‘Trouble Will Find You’ is a great blues title and the song is more mellow as the slide guitar rolls across the top of the chords. While the narrator is full of foreboding and warning on this song, the next track ‘Eyes Of Strangers’ is a lyrical sequel, a sinister and oppressive musing that there is no escape from destiny (‘…now you’re getting sleepless nights…You’re getting paranoid and won’t switch out the lights…’) , these words contrasting with the intricate guitar work from both musicians.
Beginning with the neat lyric ‘….wandered lonely in the crowd.. Until some eyes stared out aloud…’ the final track is the distinctive ‘Barbara’; a stately amalgamation of dense guitars and a lyric and vocal delivery reminiscent of Syd Barrett’s later solo material. A high quality finish to a stylistically rare and satisfying addition to the current Cambridge musical cornucopia.
https://rickyboom-boom.bandcamp.com/album/a-rum-old-do (Proceeds to National Autistic Society)
A seasonal offering from singer/guitarist Marika Hackman. After a short introduction it is ‘In The Bleak Mid-Winter’, one of the most haunting and atmospheric carols combining the words of Christina Rossetti with the memorable simplicity of the tune by Holst. The vocal gets some striking treatments but resolves into the pure voice in the end.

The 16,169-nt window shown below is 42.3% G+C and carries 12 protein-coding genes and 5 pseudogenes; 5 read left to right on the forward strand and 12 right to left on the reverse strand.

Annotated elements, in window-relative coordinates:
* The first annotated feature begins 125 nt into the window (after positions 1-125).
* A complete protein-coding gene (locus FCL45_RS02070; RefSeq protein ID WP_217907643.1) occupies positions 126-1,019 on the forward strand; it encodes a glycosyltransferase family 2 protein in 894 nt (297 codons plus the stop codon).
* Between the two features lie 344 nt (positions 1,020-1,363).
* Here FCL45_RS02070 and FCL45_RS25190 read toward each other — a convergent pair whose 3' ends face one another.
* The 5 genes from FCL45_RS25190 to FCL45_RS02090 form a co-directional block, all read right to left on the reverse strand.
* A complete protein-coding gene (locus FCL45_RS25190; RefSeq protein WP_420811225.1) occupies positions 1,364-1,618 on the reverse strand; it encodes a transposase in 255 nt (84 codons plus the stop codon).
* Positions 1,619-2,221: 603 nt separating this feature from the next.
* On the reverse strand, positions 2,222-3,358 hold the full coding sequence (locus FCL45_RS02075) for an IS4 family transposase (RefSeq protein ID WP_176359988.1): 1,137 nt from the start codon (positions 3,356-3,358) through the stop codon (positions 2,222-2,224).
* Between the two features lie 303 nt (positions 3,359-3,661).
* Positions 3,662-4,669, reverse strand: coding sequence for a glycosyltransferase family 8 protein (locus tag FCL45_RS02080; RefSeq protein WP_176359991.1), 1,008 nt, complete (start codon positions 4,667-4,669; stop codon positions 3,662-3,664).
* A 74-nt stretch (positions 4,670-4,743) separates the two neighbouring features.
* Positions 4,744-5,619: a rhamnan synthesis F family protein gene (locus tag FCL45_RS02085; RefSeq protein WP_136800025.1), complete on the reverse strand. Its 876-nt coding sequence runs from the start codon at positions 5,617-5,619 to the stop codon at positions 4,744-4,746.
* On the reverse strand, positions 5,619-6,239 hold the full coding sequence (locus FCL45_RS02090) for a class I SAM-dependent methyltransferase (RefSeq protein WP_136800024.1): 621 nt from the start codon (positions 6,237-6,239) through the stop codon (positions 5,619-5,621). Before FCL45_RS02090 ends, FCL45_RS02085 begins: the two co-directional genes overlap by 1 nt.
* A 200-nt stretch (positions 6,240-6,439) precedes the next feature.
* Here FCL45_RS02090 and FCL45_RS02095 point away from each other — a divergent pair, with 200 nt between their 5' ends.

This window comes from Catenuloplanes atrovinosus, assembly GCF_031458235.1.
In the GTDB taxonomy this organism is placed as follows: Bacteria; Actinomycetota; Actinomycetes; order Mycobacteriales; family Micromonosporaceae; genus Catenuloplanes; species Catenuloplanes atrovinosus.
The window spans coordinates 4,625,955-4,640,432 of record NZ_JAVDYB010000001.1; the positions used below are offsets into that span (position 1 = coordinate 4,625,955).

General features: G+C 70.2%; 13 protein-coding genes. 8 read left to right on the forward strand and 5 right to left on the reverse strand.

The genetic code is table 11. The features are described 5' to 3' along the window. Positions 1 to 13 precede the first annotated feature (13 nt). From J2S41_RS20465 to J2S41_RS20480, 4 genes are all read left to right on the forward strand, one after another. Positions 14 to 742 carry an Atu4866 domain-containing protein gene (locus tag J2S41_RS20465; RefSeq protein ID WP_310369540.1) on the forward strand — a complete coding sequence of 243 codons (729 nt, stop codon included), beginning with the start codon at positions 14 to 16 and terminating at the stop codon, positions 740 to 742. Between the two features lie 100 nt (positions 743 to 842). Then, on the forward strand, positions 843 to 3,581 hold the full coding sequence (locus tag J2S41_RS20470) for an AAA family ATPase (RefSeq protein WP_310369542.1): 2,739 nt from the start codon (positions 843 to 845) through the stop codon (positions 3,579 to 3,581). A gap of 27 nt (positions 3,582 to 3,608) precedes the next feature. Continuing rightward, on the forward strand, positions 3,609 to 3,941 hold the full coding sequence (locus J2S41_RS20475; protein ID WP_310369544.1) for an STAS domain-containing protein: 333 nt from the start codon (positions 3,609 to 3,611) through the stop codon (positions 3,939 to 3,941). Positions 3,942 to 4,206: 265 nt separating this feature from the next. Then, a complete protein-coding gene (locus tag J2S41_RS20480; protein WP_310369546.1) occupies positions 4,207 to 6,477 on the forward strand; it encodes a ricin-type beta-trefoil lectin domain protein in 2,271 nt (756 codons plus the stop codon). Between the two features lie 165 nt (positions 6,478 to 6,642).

‘Driving Under Stars’ is my favourite track, motoring along nicely with some skittish guitar punctuation and multi-tracked and echoing voice. ‘O Come O Come Emmanuel’ is a favourite of the King’s College choir on Christmas Eve so it is as good a start to Christmas proper as any, this version sounding like the accompaniment to a long and hopeful pilgrimage.
The final two tracks are both a bit disquieting; ‘Paper Crown’ is a foreboding and emotional tale demanding repeated listens, then secular anthem ‘Winter Wonderland’ is given such an original, multi-layered and dark treatment I am left wondering what it is all about…
No clichéd ‘Merry Christmas’ here, but plenty to enjoy.
This is a mysterious new four-track EP from Cambridge musician Perfect Machine, with a set of contrasting songs mainly built around many and varied electronic sounds.
The opening song ‘It’s Love (Again)’ features guest vocals from Cail Baroni, which is about the only piece of information given by the CD sleeve and website (but they do feature some great images of stars!). A minimal pulsing beat and whispered voice starts off before building in intensity and a big late-period Depeche Mode style hookline from Cail.
If this is ‘love (again)’ it sounds a bit scary.”..we pierce our hearts, tattoo our skin with lies…”
‘Sunrise With Me’ is a peaceful concoction of keyboards, percussion and quiet lyrics, with some lovely descending scales like a waterfall of 80s synthesisers. The title track ‘Burn’ is a heavier prospect, with bassy notes and layers of vocals. The instrumental breaks veer into doom-laden prog-rock territory. Good stuff indeed.
My favourite is ‘Lost In The City’, a childhood nightmare of paranoia set to an electronic 1920s Berlin style soundtrack, featuring what I think is real clarinet, but who can be sure? The disturbing atmosphere resolves as the song continues and it ends in a sort of ambiguous but optimistic way. Probably.
Give this EP some repeated listens, it is unlike anything I have heard this year from the Cambridge music scene and not a guitar in sight…